X is for Xylophone.

Standard
X is for Xylophone.

So, I’m guessing a lot of the bloggers participating in the A to Z Challenge will be posting about xylophones today. I’m looking forward to visiting a bunch.

Most people, when they hear the word xylophone, probably picture something like this:

Xylophone

Photo by Olivier Colas

and know it sounds something like this:

And a whole segment of society (Orff-Schulwerk trained teachers and their elementary school students) visualizes something like this:

Tres_xilófonos

and expects them to sound like this:

(To be accurate, the above ensemble also includes glockenspiels and metallophones.)

The xylophone is a musical instrument consisting of wood bars struck by mallets. It is ancient, at least 1500 years old, and it originated in Africa or possibly southeast Asia; or perhaps developed in multiple locations.

Last month, my brother Bill visited me from New Jersey, and I took him to the incredible Musical Instrument Museum in Phoenix. While we were there, I took photographs of as many xylophones (and xylophone-type instruments) as I could, knowing I would need them for this article. (Click on any image below to scroll through enlargements.)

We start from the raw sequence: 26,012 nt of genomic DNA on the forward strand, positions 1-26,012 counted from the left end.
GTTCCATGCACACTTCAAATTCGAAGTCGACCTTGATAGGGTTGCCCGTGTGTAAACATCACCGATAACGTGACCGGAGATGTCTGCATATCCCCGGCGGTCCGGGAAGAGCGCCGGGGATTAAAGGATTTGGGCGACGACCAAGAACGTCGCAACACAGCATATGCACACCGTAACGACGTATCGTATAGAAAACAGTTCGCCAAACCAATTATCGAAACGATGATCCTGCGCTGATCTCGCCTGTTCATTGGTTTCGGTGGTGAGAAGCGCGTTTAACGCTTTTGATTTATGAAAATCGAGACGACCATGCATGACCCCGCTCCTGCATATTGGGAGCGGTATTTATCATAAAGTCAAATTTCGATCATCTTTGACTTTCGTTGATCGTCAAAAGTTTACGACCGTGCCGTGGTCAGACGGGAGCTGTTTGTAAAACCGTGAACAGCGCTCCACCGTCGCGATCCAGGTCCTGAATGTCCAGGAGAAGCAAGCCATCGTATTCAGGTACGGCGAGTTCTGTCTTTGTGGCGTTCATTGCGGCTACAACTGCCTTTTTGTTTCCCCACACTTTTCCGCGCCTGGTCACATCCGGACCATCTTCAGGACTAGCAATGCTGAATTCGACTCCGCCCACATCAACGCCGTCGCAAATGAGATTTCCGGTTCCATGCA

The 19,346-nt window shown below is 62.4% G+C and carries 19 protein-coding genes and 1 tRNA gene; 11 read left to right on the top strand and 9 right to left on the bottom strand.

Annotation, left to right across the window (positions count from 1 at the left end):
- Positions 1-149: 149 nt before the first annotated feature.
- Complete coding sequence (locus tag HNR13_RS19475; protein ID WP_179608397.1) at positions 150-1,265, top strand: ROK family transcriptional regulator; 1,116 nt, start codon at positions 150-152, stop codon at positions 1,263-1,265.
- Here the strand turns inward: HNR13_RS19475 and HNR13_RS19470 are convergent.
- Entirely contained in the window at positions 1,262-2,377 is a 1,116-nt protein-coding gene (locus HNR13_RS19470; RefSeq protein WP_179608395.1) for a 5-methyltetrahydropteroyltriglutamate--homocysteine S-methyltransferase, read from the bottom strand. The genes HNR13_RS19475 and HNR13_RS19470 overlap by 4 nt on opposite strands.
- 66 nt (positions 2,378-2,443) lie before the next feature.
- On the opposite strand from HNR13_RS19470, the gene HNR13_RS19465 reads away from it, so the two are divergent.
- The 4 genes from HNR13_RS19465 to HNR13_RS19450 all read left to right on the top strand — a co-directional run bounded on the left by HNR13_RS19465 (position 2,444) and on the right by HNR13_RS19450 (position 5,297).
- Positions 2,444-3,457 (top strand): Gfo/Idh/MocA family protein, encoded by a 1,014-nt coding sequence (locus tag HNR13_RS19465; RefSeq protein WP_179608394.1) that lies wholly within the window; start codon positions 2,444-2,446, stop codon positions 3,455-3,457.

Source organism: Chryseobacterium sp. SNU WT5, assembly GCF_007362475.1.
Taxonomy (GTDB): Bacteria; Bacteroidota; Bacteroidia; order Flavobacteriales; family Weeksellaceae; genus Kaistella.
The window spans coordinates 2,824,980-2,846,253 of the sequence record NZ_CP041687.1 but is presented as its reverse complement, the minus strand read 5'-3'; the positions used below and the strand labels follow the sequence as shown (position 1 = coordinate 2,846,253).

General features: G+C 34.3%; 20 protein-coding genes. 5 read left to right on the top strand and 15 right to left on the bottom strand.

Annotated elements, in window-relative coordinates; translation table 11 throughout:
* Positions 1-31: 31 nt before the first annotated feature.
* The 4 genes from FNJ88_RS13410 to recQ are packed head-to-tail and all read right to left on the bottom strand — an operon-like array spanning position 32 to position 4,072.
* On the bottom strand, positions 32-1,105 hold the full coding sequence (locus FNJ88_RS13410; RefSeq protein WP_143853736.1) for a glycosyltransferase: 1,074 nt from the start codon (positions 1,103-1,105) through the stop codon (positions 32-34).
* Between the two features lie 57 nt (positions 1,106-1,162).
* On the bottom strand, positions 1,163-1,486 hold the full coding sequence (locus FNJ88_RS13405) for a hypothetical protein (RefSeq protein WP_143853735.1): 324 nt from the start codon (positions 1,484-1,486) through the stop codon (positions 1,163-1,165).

One of my favorite pieces of music featuring the xylophone is Fossils, from Camille Saint-Saëns’ Carnival of the Animals.

And who could forget this:

although technically, Brian Jones is playing marimba (which has resonator tubes hanging below the bars to amplify them).

If you have not yet had your full of xylophones today, watch the delightful concert below.

A2Z-BADGE 2016-smaller_zpslstazvib

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